After she suffered a stroke on June 30 while visiting her daughter in Dearing, Linda Shelton needed rehabilitation therapy for paralysis on her right side and help with her speech. She didn’t know where she could have gotten that help near her home in Granite Falls, N.C., so staying in Augusta looked like the best option.
“There’s only one choice and that’s Walton,” said her other daughter, Norma Hollar of Granite Falls.
Walton Rehabilitation Health System is also reviewing its choices after sending out 41 inquiries about a possible strategic alliance with a larger health care system, some beyond Augusta, CEO Dennis Skelley said. So far, it has heard back from 11 that are interested and Walton has asked them to prepare proposals to be reviewed by its board, Skelley said.
“The model could be as simple as a formal affiliation, it could be a joint venture or it could be an ownership change resulting from a sale,” Skelley said. “We have no preconceived decision at this point. We could also find that we choose none of the above and we remain independent. We truly are exploring.”
But it is becoming more difficult for smaller organizations like Walton to remain completely independent because of market forces in the health care industry, Skelley said. Inpatient volumes are up more than 17 percent over last year but reimbursement cuts are eating at those gains, he said. Medicare is looking to cut $123 billion over the next 10 years and much of that will be borne by the providers, which is tougher on the smaller ones, said Kathy Whitmire, managing director for HomeTown Health LLC, which represents 56 rural hospitals in Georgia.
“There’s nowhere to fill that gap,” she said. “There’s nowhere to gain revenue to make up for the losses. This is the toughest time that rural hospitals and smaller health care providers have ever had. The forecast isn’t very bright.”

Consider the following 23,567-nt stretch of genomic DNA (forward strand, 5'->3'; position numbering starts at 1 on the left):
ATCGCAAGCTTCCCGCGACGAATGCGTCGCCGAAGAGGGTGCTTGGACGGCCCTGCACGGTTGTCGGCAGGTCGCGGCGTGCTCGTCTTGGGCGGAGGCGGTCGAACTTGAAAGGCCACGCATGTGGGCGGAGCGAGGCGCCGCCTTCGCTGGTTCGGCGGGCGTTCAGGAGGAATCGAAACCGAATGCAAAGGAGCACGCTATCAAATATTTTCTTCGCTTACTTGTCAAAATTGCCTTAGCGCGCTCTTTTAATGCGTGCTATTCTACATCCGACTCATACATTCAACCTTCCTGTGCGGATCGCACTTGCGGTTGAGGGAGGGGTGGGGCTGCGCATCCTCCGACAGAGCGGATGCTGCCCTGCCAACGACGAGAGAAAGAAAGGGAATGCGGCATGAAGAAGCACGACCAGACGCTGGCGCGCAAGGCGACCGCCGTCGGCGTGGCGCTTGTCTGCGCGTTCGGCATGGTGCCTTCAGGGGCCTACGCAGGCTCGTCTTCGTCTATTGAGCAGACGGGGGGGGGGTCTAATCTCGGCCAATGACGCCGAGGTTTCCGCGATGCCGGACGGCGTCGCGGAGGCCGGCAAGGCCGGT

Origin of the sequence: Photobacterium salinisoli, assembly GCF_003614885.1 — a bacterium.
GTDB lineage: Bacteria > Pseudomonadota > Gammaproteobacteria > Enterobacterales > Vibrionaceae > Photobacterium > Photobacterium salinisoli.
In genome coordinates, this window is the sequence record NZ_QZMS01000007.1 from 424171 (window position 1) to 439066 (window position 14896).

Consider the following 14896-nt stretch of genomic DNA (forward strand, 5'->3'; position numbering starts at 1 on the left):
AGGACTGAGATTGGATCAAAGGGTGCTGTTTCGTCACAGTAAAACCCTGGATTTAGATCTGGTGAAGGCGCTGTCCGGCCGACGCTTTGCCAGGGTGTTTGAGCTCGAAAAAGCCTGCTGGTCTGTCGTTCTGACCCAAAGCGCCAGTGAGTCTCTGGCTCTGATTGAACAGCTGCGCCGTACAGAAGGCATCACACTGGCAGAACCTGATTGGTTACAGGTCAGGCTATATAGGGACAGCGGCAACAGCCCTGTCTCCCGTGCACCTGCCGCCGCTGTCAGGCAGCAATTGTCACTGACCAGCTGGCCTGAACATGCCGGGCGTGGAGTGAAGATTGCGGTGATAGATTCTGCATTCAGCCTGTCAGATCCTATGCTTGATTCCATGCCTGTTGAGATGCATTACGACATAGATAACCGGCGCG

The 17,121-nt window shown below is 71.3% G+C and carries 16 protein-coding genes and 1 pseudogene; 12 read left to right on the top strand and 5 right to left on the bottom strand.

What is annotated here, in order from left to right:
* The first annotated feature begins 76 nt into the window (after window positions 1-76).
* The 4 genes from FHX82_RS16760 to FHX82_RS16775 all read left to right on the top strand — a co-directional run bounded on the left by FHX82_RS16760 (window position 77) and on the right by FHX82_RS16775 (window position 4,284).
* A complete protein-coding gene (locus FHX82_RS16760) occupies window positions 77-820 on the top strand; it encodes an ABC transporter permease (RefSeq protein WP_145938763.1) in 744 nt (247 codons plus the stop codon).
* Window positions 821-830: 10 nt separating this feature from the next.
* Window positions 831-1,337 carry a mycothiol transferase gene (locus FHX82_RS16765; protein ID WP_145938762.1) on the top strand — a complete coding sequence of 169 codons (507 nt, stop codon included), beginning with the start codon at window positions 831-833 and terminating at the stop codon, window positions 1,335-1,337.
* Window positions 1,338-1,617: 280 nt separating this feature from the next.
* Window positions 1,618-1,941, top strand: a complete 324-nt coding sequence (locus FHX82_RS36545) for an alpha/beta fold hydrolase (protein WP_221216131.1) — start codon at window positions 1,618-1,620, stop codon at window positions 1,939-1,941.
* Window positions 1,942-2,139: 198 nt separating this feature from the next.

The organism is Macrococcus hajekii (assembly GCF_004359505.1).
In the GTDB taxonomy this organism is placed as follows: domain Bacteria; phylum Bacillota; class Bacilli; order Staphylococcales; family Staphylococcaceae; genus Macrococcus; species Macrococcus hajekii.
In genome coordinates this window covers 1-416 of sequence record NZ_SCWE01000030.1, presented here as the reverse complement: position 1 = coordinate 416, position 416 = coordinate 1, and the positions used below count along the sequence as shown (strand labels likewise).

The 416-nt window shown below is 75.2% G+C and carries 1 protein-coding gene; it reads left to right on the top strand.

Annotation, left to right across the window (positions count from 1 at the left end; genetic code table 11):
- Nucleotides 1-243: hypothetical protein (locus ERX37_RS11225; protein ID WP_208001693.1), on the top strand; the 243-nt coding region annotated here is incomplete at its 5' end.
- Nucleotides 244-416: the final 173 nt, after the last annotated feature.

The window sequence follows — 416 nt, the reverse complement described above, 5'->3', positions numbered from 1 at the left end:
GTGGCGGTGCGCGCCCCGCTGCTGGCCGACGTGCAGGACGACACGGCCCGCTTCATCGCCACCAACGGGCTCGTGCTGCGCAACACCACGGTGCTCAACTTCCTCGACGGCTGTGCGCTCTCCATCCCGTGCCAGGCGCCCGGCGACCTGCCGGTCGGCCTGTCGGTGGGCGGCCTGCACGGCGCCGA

Smaller providers are finding it difficult to access capital to make building improvements to aging facilities, Whitmire said. It is tough for Walton, too, despite good cash flow and a positive bottom line, Skelley said. For instance, Walton has to implement an electronic medical record but as a rehab facility is not eligible for the federal funds other hospitals and physicians can access, he said. That would be a minimum of $3 million plus another half-million a year to operate, Skelley said.
“So at this point, it is up to us to do that on our own,” he said. “While we have been doing that in pieces, we are hopeful, through this process, we might be able to find a partner who has a comprehensive electronic medical record already in place that could be incorporated into our operations.”
Future payments will be bundled, meaning a single total payments that must be shared by providers even as the patient moved from system to system, causing Walton to face negotiating for payment with other providers if it remains independent, Skelley said.
The interested parties were asked to return proposals by Aug. 17 and Walton’s board hopes to make a decision by Aug. 31, he said. If it proceeds with an affiliation or other move, the board hopes to have an agreement spelled out by Oct. 31, Skelley said. It could mean review by the Georgia Attorney General’s office, which could take another 90 days, he said.
“All said and done, before anything could be completed, it would be early 2013,” Skelley said.
It could be part of the trend of merging and affiliating in the Augusta area this year, where Augusta State and Georgia Health Sciences universities are consolidating and McDuffie Regional Medical Center was acquired by University Hospital, he said. And that could all be change for the better for the area, Skelley said.
“If a decision is made to strategically align or partner, we’re excited about what the future may hold,” he said.